"This is another smoking gun for me," Balcomb says of the necropsy results.
Marine mammal expert Anna Hall agrees.
"What that tells us is that there was enough energy in that sound to actually rupture membranes and cause internal bleeding and perhaps death," Hall says.
Hall says it is impossible to be absolutely sure that the piercing sound of the sonar testing caused the porpoises' deaths, but in her opinion there is "a high probability."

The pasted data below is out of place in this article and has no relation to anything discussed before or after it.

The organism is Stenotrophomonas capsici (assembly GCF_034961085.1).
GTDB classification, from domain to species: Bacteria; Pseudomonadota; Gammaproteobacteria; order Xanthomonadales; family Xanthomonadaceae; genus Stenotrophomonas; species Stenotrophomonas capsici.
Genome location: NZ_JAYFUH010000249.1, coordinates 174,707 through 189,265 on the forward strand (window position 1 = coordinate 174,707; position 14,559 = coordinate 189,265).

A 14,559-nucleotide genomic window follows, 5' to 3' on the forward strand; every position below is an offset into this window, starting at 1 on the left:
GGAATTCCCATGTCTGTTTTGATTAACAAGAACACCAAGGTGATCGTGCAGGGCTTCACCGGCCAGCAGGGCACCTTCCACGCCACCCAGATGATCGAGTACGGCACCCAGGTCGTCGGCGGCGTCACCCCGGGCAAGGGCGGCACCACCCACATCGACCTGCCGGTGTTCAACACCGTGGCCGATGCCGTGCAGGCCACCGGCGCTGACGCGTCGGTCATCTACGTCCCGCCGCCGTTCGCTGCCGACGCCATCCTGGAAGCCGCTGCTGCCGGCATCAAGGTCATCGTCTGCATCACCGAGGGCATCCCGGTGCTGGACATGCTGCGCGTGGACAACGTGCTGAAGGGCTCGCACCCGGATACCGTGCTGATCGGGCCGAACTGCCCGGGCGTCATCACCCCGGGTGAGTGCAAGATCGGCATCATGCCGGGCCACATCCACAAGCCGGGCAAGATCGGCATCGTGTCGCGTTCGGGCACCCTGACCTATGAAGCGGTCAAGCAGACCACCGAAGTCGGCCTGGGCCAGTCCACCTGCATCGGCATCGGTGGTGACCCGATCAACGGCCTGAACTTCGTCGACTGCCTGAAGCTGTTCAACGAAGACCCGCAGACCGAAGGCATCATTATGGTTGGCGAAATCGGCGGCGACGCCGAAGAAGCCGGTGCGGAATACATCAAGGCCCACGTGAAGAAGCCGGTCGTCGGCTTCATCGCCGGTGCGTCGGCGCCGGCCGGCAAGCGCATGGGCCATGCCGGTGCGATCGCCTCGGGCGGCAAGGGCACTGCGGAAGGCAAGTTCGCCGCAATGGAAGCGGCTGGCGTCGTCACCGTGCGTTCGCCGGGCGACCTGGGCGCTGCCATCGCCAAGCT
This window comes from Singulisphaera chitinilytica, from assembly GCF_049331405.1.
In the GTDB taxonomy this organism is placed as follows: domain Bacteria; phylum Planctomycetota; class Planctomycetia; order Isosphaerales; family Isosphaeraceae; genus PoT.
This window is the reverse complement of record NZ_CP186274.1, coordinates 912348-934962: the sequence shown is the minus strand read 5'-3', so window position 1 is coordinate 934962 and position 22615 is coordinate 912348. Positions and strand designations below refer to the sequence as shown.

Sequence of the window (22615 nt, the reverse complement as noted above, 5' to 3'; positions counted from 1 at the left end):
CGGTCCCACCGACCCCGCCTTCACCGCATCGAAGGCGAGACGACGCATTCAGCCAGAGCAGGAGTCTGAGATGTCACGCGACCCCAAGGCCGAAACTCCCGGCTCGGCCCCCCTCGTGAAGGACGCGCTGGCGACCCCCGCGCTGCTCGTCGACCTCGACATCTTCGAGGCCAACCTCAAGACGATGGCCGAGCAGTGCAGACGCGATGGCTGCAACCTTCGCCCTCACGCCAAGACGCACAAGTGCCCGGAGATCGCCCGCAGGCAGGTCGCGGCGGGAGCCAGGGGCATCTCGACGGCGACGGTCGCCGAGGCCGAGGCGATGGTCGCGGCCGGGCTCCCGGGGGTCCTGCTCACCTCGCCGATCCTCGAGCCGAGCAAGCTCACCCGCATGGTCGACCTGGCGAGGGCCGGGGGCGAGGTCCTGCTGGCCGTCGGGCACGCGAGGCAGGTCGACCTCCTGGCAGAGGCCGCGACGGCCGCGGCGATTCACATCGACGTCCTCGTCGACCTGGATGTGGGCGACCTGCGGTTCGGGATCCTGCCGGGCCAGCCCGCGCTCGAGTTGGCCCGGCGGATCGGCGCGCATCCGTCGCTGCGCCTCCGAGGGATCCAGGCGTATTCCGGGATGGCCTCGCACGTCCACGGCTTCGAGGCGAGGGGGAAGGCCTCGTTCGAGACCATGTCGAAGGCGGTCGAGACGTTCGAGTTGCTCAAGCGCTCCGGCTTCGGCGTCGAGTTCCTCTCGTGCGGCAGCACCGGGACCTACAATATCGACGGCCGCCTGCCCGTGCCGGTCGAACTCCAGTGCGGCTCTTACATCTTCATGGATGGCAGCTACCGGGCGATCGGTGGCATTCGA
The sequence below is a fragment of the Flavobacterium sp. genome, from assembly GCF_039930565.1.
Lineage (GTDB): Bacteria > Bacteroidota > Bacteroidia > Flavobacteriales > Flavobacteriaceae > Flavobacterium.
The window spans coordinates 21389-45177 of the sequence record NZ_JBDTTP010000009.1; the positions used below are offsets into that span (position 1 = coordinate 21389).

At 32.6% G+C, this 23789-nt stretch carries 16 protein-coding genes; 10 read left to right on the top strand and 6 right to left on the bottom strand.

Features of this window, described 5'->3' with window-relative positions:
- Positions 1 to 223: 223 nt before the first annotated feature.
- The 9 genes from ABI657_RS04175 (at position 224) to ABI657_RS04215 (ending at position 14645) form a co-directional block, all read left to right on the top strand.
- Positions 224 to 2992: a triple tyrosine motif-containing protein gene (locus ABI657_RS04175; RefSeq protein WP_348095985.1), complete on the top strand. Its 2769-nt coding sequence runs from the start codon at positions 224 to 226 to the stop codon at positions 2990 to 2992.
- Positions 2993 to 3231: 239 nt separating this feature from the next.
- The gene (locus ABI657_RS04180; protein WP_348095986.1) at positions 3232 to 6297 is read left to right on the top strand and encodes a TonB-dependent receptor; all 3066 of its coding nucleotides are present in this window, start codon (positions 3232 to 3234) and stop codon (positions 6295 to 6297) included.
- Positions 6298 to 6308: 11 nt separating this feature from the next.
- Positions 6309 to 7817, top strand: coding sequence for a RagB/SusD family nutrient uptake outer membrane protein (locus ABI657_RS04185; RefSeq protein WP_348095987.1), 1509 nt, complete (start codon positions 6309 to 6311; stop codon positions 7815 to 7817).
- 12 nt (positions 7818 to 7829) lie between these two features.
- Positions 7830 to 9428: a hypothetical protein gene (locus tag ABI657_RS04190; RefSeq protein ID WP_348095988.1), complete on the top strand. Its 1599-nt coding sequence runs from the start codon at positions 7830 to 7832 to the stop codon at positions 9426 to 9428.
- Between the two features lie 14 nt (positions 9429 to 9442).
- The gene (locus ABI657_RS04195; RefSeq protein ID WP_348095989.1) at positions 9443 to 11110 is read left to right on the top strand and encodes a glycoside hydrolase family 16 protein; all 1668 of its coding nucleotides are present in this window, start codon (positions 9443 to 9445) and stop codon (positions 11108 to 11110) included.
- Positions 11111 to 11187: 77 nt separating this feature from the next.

The U.S. government is investigating the deaths, but the final results of the inquiry aren't expected for another couple of months.
A decision is expected from Congress next month on whether to exempt the U.S. Navy from the Marine Mammal Protection Act.
"I'm concerned that the design of the way this whole investigation has gone on is intended to slow things down," Balcomb says.
The U.S. Navy says they are concerned about the health of marine mammals, but it says the sonar tests will go on because the training saves soldiers' lives in combat.